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January 18, 2011 4:58 PM

Running to Stay in Place: Study Sees More Law Firm Cost Cutting Ahead

Posted by Tom Huddleston Jr.

Despite excitement over the recent spike in M&A activity, 2011 could still be a year that sees firms struggling not to lose ground, according to the 2011 Client Advisory released Friday by consultants at Hildebrandt Baker Robbins and the Citi Private Bank division of Citigroup, Inc.

The report predicts that firms will enjoy only modest gains--"lower single-digit rates"--in profits per equity partner in the wake of a two-year lull in demand for legal services. While there could also be modest growth in demand this year, James Jones--senior vice president at Hildebrandt and principal author of the Advisory--tells The Am Law Daily that he does not see the industry returning to prerecession revenue levels anytime soon.

"It makes sense that as the economy improves overall that there would be some uptick. But, I think it's still going to be a pretty challenging year," Jones says. "I mean, we're certainly not going to see a huge, robust recovery anytime soon."

At the roughly 182 firms surveyed, the advisory shows, demand for legal services was down by less than 1 percent through the first three quarters of 2010 after dropping by almost 4 percent during all of 2009. By comparison, the industry saw an increase in demand of nearly 4 percent in 2008.

The advisory says that law firms must accept that they are in "a protracted period of sluggish demand and mounting client pressures for enhanced value in the delivery of legal services." As a result, Jones predicts, firms need to employ innovative methods of cost cutting and achieving efficiency just to attain modest profitability.

Last year, Jones says, slowed hiring and layoffs "fell very disproportionately on the associate side." This year, he says, equity partners could be the ones getting hit. Growth in the equity partner ranks was down last year--a first since Hildebrandt began keeping track, according to Jones.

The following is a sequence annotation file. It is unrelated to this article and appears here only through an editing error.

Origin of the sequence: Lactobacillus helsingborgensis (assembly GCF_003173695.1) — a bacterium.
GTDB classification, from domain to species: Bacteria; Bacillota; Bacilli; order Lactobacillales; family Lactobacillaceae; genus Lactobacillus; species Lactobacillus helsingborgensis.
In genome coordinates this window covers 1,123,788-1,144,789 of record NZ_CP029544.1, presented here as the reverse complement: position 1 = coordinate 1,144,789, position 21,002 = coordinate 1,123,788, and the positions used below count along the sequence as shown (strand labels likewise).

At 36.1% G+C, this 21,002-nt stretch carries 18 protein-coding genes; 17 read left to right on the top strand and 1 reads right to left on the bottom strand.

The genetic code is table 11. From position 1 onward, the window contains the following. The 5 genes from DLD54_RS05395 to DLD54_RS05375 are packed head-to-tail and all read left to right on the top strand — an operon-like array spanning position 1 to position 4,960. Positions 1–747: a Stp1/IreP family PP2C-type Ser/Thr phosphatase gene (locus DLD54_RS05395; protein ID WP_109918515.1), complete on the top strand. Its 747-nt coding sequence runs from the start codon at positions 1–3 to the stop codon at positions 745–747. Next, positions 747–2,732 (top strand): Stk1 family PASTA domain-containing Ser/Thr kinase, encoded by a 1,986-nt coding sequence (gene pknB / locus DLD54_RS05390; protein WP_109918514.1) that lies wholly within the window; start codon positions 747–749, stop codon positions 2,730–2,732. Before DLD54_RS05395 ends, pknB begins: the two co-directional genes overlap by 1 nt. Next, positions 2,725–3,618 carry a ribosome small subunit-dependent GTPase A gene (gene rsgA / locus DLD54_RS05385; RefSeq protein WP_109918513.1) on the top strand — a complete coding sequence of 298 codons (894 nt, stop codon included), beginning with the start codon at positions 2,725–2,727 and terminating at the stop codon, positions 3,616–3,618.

While many firms, Jones says, are "over-partnered," with some suffering from underproductive partners, the equity ranks are generally the last place "for psychological reasons" that firms look to make cuts.

"But, I think at this point that's kind of the obvious place to go next, so I think you will see, probably, further reductions in the equity partner ranks," Jones says. "I think that's going to be one of the interesting trends of this year." 

Still, many firms appear to eyeing other solutions--including those that involve billing practices--to budgetary pressures. As The Am Law Daily has previously reported, alternative fee arrangements (AFA) are becoming more prevalent in the billing plans of large firms.

The Hildebrandt/Citigroup advisory concurs and cites a 2010 Thomson Reuters survey of legal executives that revealed that 96 percent of 78 large firms surveyed expected to increase their use of alternative fee arrangments over the next three years. That advisory also cites the Thomson Reuters survey in noting other cost-cutting strategies expected to increase over the next three years--ncluding increased use of investments, outsourcing, and contract lawyers.  

Even firms that experienced profitability in 2010 will need to get more creative, Jones says. "When we see results reported from 2010, I think you're going to see a lot of firms that actually did pretty well. But, the question is: Why?" 

In other words, if the firms' growth was driven by cost-cutting measures and layoffs, that is not a long-term solution. Eventually, Jones says, those firms will no longer be able to put off certain expenses and operational upgrades, and the number of attorneys cannot continue to drop. "If that's the case, what's the second act? What do you do now to keep that momentum going? And that's going to be an interesting challenge," he says.

Much has been made of the recent spike in M&A activity and Jones does feel that 2011 could be a positive year in that sector, but gains across the board are still expected to come slowly. "It's all ultimately demand driven," he says.

"It'll be an interesting year to watch," he adds. "I think the market has stabilized in many ways, but certainly stabilized at a much lower level of activity than it had before." 

(Download 2011_Client_Advisory)

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